Defense Media Network

Army Refines ‘Vigilant Pursuit’ Concept

A recently released “sources sought” document reflects further refinement of the U.S. Army’s “Vigilant Pursuit” concept. Designed to decrease the time between intelligence data collection and soldier action, the program is described by service representatives as “combin[ing] human intelligence and signals intelligence capabilities to provide soldiers information necessary to identify persons of interest while in the field and us[ing] cross cueing and tipping to enable soldiers to make decisions that require time-sensitive responses.”

Stated another way, the system is designed to reduce the time it takes to identify/confirm a high-value target before taking down that target.

The program has been developed by the U.S. Army’s Research, Development and Engineering Command’s (RDECOM) Communications-Electronics Research Development and Engineering Center (CERDEC) working in conjunction with the Army G-2.

A key element of the “Vigilant Pursuit” concept involves greatly enhanced cooperation and interoperability between the human intelligence (HUMINT) – information collected by people about people – and signals intelligence (SIGINT) – intercepted electronic signals – communities.

Although HUMINT and SIGINT teams have historically worked independently of each other in field operations, “Vigilant Pursuit” places the capabilities into a team of two vehicles that will work together in the field.

The recently announcement describes a “Vigilant Pursuit” system as consisting of two government-furnished Mine Resistant Ambush Protected All Terrain Vehicles (M-ATVs); designated as the SIGINT Tactical Pursuit Vehicle and the HUMINT Tactical Pursuit Vehicle.

Capabilities mandated for the SIGINT Tactical Pursuit Vehicle include:

  • Cooperative and collaborative operations with the HUMINT vehicle;
  • Secure communications capabilities;
  • Collection capabilities for both modern and legacy communications;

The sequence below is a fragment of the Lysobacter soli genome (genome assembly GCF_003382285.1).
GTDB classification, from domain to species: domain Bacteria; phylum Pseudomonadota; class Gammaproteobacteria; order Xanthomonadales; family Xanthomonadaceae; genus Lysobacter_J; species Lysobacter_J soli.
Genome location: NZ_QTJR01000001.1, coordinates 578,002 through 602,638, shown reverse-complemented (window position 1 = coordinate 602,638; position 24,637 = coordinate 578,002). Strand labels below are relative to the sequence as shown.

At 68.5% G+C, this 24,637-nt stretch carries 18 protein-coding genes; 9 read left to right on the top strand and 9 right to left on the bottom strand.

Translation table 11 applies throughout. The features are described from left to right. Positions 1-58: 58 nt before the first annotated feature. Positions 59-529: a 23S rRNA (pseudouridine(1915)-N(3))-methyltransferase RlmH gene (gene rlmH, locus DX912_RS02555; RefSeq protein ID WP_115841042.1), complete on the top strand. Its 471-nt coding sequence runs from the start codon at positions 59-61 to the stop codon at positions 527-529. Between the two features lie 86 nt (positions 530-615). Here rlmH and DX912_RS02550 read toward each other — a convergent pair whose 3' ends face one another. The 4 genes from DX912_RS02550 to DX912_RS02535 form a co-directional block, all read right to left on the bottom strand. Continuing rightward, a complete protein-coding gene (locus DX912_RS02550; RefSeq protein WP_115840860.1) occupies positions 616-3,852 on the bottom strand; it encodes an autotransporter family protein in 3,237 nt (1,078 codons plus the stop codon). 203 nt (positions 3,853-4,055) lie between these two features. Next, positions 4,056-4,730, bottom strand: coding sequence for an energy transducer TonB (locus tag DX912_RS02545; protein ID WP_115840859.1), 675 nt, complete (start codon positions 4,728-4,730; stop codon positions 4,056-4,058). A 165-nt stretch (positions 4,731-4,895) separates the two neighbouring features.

• Netted geo-location linked to the HUMINT vehicle;
  • Connectivity to the DCGS-A [Distributed Common Ground System – Army] intelligence enterprise;
  • a 360 degree camera;
  • a CREW (Counter RCIED Electronic Warfare) system;
  • ability for man-portable operations; and,
  • onboard computing and storage.

The HUMINT Tactical Pursuit Vehicle will incorporate the same secure communications architecture and netted geo-location source linkages to the SIGINT platform. Other common subsystems and capabilities include the CREW system, 360-degree camera, and the ability to support manpack operations with HUMINT systems. In addition, the HUMINT platform will include capabilities for Army counterintelligence (CI) and document and media exploitation (DOMEX) reporting, and the ability to transfer data from lower to higher enterprise domains.

The recent announcement was released “to determine the potential capability and sources for the design, fabrication, test and delivery of ‘Vigilant Pursuit’ systems in a very short time period (approximately 6 months or less).” In addition to the potential hardware activities, it is anticipated that a contractor may be required to deploy field service representatives “to an active combat area to support the operation and maintenance of the systems and to provide training to soldiers of various military specialties…”


Scott Gourley is a former U.S. Army officer and the author of more than 1,500...